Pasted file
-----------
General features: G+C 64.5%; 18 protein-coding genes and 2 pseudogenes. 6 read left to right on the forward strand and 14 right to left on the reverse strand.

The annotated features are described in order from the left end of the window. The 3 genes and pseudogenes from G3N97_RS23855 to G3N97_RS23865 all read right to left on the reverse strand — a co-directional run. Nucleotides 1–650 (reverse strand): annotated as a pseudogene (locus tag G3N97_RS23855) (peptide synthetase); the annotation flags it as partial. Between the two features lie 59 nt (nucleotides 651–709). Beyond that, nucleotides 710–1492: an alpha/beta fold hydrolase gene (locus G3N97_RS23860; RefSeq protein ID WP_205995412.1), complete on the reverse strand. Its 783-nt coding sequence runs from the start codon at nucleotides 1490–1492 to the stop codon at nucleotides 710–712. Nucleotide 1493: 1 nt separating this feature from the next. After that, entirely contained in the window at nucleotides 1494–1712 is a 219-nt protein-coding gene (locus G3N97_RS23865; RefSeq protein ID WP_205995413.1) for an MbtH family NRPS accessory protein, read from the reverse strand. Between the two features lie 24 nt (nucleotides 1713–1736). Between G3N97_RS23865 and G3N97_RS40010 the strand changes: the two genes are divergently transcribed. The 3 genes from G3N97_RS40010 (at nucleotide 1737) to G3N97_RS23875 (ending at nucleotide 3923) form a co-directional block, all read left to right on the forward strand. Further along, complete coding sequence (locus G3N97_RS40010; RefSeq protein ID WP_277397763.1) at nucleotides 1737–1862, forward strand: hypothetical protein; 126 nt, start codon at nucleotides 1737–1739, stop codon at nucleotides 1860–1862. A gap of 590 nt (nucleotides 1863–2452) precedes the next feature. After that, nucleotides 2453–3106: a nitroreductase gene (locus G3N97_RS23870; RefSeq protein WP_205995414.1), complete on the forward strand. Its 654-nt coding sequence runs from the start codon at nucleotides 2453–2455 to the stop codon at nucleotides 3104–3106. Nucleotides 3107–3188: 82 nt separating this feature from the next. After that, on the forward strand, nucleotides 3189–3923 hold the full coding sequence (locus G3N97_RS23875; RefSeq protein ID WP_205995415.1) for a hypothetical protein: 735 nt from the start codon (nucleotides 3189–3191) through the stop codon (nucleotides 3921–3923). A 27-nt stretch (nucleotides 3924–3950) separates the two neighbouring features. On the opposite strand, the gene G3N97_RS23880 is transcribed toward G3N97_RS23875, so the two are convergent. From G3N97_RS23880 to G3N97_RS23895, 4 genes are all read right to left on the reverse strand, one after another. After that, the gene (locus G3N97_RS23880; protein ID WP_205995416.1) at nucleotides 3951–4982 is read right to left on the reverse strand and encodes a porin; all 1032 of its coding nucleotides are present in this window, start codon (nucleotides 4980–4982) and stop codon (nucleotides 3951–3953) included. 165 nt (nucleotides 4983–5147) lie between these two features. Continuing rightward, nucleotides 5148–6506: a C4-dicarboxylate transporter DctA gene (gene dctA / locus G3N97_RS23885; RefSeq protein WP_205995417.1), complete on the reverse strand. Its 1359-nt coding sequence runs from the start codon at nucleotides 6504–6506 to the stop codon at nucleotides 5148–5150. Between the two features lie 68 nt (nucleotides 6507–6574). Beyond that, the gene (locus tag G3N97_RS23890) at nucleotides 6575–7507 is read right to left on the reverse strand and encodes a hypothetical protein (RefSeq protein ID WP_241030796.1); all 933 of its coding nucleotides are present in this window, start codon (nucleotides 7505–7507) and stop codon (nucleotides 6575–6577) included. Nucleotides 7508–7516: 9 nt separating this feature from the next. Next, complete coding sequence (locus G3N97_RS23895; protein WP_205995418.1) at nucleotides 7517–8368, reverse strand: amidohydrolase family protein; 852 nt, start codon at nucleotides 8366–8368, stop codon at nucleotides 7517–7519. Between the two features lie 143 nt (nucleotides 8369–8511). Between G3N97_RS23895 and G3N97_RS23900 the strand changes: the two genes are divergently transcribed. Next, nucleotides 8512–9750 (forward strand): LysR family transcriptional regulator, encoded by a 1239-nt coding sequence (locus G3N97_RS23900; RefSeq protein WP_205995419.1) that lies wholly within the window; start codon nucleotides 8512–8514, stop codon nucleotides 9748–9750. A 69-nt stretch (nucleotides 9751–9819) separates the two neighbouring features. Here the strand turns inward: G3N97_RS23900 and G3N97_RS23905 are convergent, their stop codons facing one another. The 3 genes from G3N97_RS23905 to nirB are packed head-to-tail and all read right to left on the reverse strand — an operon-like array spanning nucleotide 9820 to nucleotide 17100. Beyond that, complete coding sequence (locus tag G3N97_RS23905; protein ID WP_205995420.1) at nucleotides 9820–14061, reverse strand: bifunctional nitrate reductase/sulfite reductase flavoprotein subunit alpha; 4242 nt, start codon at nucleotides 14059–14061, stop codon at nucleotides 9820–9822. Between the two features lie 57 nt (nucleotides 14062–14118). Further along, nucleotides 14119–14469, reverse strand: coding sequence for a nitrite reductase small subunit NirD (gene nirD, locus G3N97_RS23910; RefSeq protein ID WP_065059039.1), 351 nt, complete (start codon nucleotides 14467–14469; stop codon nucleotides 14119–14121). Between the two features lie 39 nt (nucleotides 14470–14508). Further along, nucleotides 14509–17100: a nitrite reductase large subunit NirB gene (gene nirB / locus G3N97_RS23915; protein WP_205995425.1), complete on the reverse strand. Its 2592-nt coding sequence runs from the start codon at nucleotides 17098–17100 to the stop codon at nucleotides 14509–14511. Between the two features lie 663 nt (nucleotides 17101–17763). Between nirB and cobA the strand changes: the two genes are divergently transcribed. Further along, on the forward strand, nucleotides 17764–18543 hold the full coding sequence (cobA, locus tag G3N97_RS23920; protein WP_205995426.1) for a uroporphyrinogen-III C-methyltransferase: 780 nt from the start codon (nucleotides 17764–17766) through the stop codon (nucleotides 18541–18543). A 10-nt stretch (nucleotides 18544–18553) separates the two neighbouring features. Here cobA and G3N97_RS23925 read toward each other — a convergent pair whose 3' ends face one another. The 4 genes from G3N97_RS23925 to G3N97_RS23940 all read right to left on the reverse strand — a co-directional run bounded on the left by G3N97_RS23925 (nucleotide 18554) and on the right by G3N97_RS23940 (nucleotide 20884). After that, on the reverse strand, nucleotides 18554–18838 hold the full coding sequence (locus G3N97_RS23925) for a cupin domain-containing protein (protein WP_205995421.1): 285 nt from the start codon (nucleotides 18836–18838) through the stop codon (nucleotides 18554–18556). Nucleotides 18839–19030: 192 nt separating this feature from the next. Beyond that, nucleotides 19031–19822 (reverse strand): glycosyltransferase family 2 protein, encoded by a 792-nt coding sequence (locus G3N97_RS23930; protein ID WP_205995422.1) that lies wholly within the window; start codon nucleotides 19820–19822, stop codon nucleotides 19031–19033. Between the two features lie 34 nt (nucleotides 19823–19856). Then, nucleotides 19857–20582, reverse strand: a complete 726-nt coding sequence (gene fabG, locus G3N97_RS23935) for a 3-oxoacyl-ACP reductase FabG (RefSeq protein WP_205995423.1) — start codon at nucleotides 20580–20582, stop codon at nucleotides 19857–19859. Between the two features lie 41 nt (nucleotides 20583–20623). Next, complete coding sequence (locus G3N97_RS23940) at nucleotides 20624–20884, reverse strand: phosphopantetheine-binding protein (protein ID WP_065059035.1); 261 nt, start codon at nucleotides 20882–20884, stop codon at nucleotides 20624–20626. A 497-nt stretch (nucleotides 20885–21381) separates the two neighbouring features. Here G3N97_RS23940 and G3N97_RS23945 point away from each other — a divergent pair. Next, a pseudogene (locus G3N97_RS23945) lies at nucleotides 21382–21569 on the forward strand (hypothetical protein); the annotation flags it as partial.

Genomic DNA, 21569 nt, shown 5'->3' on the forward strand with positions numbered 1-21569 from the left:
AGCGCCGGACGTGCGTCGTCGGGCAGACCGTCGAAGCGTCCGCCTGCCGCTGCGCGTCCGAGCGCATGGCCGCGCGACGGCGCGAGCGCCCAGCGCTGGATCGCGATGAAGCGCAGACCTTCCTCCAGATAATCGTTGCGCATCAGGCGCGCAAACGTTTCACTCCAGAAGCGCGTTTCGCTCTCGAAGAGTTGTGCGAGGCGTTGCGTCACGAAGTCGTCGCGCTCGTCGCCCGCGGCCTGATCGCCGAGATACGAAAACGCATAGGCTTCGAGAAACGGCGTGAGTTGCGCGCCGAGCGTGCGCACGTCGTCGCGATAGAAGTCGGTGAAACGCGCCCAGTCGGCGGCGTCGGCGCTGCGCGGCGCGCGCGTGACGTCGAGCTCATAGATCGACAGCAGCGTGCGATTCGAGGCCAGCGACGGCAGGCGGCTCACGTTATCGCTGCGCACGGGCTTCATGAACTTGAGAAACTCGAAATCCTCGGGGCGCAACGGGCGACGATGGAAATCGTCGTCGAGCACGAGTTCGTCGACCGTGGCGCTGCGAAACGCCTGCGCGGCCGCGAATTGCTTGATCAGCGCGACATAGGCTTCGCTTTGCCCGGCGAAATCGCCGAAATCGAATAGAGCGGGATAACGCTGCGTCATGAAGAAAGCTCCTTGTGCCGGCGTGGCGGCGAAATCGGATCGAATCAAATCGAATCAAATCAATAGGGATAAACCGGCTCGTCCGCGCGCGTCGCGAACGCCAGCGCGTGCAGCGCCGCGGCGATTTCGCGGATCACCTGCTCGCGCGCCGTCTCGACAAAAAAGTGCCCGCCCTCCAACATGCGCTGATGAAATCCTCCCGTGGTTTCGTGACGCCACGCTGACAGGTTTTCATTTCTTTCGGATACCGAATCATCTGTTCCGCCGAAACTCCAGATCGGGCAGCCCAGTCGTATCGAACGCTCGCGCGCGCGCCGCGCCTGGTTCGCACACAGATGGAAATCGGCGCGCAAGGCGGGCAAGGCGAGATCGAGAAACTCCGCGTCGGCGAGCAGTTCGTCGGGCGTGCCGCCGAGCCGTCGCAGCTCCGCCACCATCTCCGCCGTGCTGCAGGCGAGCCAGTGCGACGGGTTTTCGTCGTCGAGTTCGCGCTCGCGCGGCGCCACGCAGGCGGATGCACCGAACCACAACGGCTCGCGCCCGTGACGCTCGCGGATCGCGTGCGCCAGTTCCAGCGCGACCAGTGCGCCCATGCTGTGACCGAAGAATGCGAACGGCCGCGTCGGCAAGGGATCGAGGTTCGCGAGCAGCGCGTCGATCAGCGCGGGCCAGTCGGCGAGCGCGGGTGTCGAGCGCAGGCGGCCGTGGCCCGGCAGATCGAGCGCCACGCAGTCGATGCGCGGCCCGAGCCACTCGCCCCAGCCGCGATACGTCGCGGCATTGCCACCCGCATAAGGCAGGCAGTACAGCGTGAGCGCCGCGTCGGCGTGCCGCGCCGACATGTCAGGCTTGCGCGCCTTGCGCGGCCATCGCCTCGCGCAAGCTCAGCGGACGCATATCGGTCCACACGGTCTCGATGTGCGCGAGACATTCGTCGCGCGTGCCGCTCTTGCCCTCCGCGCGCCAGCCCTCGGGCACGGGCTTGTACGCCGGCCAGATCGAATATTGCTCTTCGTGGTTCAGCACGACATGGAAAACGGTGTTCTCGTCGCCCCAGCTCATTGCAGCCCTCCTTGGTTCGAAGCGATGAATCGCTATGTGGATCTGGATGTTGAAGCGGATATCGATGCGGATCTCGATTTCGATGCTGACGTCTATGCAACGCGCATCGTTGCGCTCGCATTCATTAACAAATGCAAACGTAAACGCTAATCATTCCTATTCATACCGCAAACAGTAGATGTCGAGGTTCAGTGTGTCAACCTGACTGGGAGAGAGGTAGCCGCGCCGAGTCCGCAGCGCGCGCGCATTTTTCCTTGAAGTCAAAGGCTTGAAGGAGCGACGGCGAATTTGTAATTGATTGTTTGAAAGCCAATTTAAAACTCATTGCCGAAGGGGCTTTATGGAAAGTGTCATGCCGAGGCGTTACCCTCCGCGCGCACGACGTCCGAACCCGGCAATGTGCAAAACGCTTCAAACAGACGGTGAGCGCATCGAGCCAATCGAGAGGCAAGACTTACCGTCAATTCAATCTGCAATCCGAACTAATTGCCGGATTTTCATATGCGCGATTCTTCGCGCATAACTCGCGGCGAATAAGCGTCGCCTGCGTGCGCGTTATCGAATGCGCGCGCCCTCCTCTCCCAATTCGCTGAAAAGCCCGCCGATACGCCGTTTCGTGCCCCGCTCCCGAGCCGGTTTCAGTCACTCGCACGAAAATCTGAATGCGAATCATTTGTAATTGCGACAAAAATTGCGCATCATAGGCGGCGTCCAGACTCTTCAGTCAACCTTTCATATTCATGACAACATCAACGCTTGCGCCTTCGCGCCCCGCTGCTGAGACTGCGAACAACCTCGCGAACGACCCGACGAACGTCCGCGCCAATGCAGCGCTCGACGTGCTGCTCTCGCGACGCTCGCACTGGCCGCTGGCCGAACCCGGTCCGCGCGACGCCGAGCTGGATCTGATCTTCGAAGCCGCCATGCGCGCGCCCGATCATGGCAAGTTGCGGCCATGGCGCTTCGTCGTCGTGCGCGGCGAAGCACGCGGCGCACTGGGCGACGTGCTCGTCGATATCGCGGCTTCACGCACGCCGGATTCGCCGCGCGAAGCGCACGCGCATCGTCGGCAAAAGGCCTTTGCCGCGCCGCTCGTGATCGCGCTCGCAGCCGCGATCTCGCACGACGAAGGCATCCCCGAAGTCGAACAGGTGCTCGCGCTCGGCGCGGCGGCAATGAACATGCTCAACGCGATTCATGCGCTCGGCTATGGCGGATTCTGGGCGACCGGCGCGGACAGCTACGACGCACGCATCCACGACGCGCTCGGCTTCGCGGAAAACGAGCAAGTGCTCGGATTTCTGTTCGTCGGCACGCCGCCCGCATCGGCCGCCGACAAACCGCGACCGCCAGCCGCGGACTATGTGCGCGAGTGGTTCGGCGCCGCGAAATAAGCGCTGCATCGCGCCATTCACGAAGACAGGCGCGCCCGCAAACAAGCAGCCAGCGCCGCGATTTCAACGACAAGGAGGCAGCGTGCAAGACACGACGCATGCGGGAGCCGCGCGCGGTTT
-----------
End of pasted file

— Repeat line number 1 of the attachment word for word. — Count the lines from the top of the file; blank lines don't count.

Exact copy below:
General features: G+C 64.5%; 18 protein-coding genes and 2 pseudogenes. 6 read left to right on the forward strand and 14 right to left on the reverse strand.